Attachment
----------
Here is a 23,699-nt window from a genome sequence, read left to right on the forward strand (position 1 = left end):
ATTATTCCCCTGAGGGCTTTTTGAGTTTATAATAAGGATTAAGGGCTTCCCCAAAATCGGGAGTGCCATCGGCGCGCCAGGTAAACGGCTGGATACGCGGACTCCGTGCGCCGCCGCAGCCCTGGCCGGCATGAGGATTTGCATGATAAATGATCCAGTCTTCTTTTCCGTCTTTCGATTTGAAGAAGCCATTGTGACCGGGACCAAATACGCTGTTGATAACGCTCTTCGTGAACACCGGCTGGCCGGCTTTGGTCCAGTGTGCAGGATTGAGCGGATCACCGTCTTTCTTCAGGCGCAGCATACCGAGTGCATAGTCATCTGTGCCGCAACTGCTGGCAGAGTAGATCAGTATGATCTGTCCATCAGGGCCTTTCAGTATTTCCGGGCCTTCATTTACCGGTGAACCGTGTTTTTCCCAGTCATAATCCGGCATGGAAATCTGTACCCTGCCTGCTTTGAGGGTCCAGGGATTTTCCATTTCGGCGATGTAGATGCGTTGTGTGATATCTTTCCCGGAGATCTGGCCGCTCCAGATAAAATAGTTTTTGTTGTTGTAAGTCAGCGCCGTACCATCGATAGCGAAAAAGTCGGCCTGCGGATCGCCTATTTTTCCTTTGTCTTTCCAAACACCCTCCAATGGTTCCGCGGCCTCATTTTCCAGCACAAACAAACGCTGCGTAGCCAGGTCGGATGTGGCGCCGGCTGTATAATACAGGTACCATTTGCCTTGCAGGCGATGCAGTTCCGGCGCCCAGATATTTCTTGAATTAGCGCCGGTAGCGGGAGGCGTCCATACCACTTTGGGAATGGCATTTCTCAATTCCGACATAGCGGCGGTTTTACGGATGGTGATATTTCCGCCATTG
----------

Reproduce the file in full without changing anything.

Here is a 23,699-nt window from a genome sequence, read left to right on the forward strand (position 1 = left end):
ATTATTCCCCTGAGGGCTTTTTGAGTTTATAATAAGGATTAAGGGCTTCCCCAAAATCGGGAGTGCCATCGGCGCGCCAGGTAAACGGCTGGATACGCGGACTCCGTGCGCCGCCGCAGCCCTGGCCGGCATGAGGATTTGCATGATAAATGATCCAGTCTTCTTTTCCGTCTTTCGATTTGAAGAAGCCATTGTGACCGGGACCAAATACGCTGTTGATAACGCTCTTCGTGAACACCGGCTGGCCGGCTTTGGTCCAGTGTGCAGGATTGAGCGGATCACCGTCTTTCTTCAGGCGCAGCATACCGAGTGCATAGTCATCTGTGCCGCAACTGCTGGCAGAGTAGATCAGTATGATCTGTCCATCAGGGCCTTTCAGTATTTCCGGGCCTTCATTTACCGGTGAACCGTGTTTTTCCCAGTCATAATCCGGCATGGAAATCTGTACCCTGCCTGCTTTGAGGGTCCAGGGATTTTCCATTTCGGCGATGTAGATGCGTTGTGTGATATCTTTCCCGGAGATCTGGCCGCTCCAGATAAAATAGTTTTTGTTGTTGTAAGTCAGCGCCGTACCATCGATAGCGAAAAAGTCGGCCTGCGGATCGCCTATTTTTCCTTTGTCTTTCCAAACACCCTCCAATGGTTCCGCGGCCTCATTTTCCAGCACAAACAAACGCTGCGTAGCCAGGTCGGATGTGGCGCCGGCTGTATAATACAGGTACCATTTGCCTTGCAGGCGATGCAGTTCCGGCGCCCAGATATTTCTTGAATTAGCGCCGGTAGCGGGAGGCGTCCATACCACTTTGGGAATGGCATTTCTCAATTCCGACATAGCGGCGGTTTTACGGATGGTGATATTTCCGCCATTG